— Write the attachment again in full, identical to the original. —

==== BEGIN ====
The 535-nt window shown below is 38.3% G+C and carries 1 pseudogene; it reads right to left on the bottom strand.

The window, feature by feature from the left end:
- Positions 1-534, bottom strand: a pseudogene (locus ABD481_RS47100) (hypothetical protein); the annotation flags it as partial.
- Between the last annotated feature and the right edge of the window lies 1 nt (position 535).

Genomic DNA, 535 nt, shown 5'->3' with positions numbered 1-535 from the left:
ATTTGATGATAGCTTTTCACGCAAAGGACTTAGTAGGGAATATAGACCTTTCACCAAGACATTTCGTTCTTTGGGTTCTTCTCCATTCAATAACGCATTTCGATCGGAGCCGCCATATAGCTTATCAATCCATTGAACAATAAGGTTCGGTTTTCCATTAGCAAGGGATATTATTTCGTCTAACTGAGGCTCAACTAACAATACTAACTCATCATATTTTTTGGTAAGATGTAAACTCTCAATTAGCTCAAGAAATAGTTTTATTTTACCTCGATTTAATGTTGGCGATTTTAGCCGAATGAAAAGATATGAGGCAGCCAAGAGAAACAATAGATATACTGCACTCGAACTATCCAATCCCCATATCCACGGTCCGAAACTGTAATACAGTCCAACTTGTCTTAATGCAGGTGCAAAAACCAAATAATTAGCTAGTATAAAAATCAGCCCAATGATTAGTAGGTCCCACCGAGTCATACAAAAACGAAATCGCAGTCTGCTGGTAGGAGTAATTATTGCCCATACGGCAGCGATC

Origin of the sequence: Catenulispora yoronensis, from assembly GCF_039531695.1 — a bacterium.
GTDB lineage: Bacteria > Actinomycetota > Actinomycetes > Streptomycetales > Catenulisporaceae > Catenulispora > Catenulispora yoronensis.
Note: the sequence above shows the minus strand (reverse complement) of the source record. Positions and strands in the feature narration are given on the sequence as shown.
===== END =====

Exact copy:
The 535-nt window shown below is 38.3% G+C and carries 1 pseudogene; it reads right to left on the bottom strand.

The window, feature by feature from the left end:
- Positions 1-534, bottom strand: a pseudogene (locus ABD481_RS47100) (hypothetical protein); the annotation flags it as partial.
- Between the last annotated feature and the right edge of the window lies 1 nt (position 535).

Genomic DNA, 535 nt, shown 5'->3' with positions numbered 1-535 from the left:
ATTTGATGATAGCTTTTCACGCAAAGGACTTAGTAGGGAATATAGACCTTTCACCAAGACATTTCGTTCTTTGGGTTCTTCTCCATTCAATAACGCATTTCGATCGGAGCCGCCATATAGCTTATCAATCCATTGAACAATAAGGTTCGGTTTTCCATTAGCAAGGGATATTATTTCGTCTAACTGAGGCTCAACTAACAATACTAACTCATCATATTTTTTGGTAAGATGTAAACTCTCAATTAGCTCAAGAAATAGTTTTATTTTACCTCGATTTAATGTTGGCGATTTTAGCCGAATGAAAAGATATGAGGCAGCCAAGAGAAACAATAGATATACTGCACTCGAACTATCCAATCCCCATATCCACGGTCCGAAACTGTAATACAGTCCAACTTGTCTTAATGCAGGTGCAAAAACCAAATAATTAGCTAGTATAAAAATCAGCCCAATGATTAGTAGGTCCCACCGAGTCATACAAAAACGAAATCGCAGTCTGCTGGTAGGAGTAATTATTGCCCATACGGCAGCGATC

Origin of the sequence: Catenulispora yoronensis, from assembly GCF_039531695.1 — a bacterium.
GTDB lineage: Bacteria > Actinomycetota > Actinomycetes > Streptomycetales > Catenulisporaceae > Catenulispora > Catenulispora yoronensis.
Note: the sequence above shows the minus strand (reverse complement) of the source record. Positions and strands in the feature narration are given on the sequence as shown.